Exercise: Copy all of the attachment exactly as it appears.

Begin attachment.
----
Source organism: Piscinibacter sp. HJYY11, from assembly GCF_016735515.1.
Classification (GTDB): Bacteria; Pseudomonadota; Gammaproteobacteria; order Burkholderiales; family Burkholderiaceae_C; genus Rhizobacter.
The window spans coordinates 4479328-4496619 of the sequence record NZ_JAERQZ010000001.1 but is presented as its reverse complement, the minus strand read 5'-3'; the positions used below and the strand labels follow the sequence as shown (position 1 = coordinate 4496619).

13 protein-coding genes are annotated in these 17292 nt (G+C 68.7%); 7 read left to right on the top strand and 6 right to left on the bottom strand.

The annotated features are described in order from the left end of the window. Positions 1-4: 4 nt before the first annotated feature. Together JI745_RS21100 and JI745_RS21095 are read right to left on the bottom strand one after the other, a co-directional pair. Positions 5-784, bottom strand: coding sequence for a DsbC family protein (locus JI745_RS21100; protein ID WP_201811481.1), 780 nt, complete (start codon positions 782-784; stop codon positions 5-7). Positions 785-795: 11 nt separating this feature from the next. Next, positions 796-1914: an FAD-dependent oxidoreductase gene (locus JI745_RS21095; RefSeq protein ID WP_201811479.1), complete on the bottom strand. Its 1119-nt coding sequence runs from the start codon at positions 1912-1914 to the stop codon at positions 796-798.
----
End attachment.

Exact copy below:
Source organism: Piscinibacter sp. HJYY11, from assembly GCF_016735515.1.
Classification (GTDB): Bacteria; Pseudomonadota; Gammaproteobacteria; order Burkholderiales; family Burkholderiaceae_C; genus Rhizobacter.
The window spans coordinates 4479328-4496619 of the sequence record NZ_JAERQZ010000001.1 but is presented as its reverse complement, the minus strand read 5'-3'; the positions used below and the strand labels follow the sequence as shown (position 1 = coordinate 4496619).

13 protein-coding genes are annotated in these 17292 nt (G+C 68.7%); 7 read left to right on the top strand and 6 right to left on the bottom strand.

The annotated features are described in order from the left end of the window. Positions 1-4: 4 nt before the first annotated feature. Together JI745_RS21100 and JI745_RS21095 are read right to left on the bottom strand one after the other, a co-directional pair. Positions 5-784, bottom strand: coding sequence for a DsbC family protein (locus JI745_RS21100; protein ID WP_201811481.1), 780 nt, complete (start codon positions 782-784; stop codon positions 5-7). Positions 785-795: 11 nt separating this feature from the next. Next, positions 796-1914: an FAD-dependent oxidoreductase gene (locus JI745_RS21095; RefSeq protein ID WP_201811479.1), complete on the bottom strand. Its 1119-nt coding sequence runs from the start codon at positions 1912-1914 to the stop codon at positions 796-798.